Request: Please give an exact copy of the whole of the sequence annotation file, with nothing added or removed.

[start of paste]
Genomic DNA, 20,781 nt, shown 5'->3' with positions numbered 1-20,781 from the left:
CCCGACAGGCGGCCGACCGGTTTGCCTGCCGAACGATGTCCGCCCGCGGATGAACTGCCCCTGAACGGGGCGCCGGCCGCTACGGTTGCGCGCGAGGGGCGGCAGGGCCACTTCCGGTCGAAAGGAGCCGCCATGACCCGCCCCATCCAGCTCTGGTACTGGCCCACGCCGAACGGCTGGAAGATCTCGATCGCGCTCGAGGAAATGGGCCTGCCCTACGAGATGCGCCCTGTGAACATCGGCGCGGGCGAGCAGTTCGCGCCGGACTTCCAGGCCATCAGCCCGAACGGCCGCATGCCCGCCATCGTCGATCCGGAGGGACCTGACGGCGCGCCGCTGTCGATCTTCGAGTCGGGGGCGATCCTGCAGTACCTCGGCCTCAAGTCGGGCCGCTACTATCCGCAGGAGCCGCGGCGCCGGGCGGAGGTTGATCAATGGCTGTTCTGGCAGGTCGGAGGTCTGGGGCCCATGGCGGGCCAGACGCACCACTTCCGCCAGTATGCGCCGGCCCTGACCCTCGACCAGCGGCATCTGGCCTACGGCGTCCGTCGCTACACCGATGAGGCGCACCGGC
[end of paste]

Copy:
Genomic DNA, 20,781 nt, shown 5'->3' with positions numbered 1-20,781 from the left:
CCCGACAGGCGGCCGACCGGTTTGCCTGCCGAACGATGTCCGCCCGCGGATGAACTGCCCCTGAACGGGGCGCCGGCCGCTACGGTTGCGCGCGAGGGGCGGCAGGGCCACTTCCGGTCGAAAGGAGCCGCCATGACCCGCCCCATCCAGCTCTGGTACTGGCCCACGCCGAACGGCTGGAAGATCTCGATCGCGCTCGAGGAAATGGGCCTGCCCTACGAGATGCGCCCTGTGAACATCGGCGCGGGCGAGCAGTTCGCGCCGGACTTCCAGGCCATCAGCCCGAACGGCCGCATGCCCGCCATCGTCGATCCGGAGGGACCTGACGGCGCGCCGCTGTCGATCTTCGAGTCGGGGGCGATCCTGCAGTACCTCGGCCTCAAGTCGGGCCGCTACTATCCGCAGGAGCCGCGGCGCCGGGCGGAGGTTGATCAATGGCTGTTCTGGCAGGTCGGAGGTCTGGGGCCCATGGCGGGCCAGACGCACCACTTCCGCCAGTATGCGCCGGCCCTGACCCTCGACCAGCGGCATCTGGCCTACGGCGTCCGTCGCTACACCGATGAGGCGCACCGGC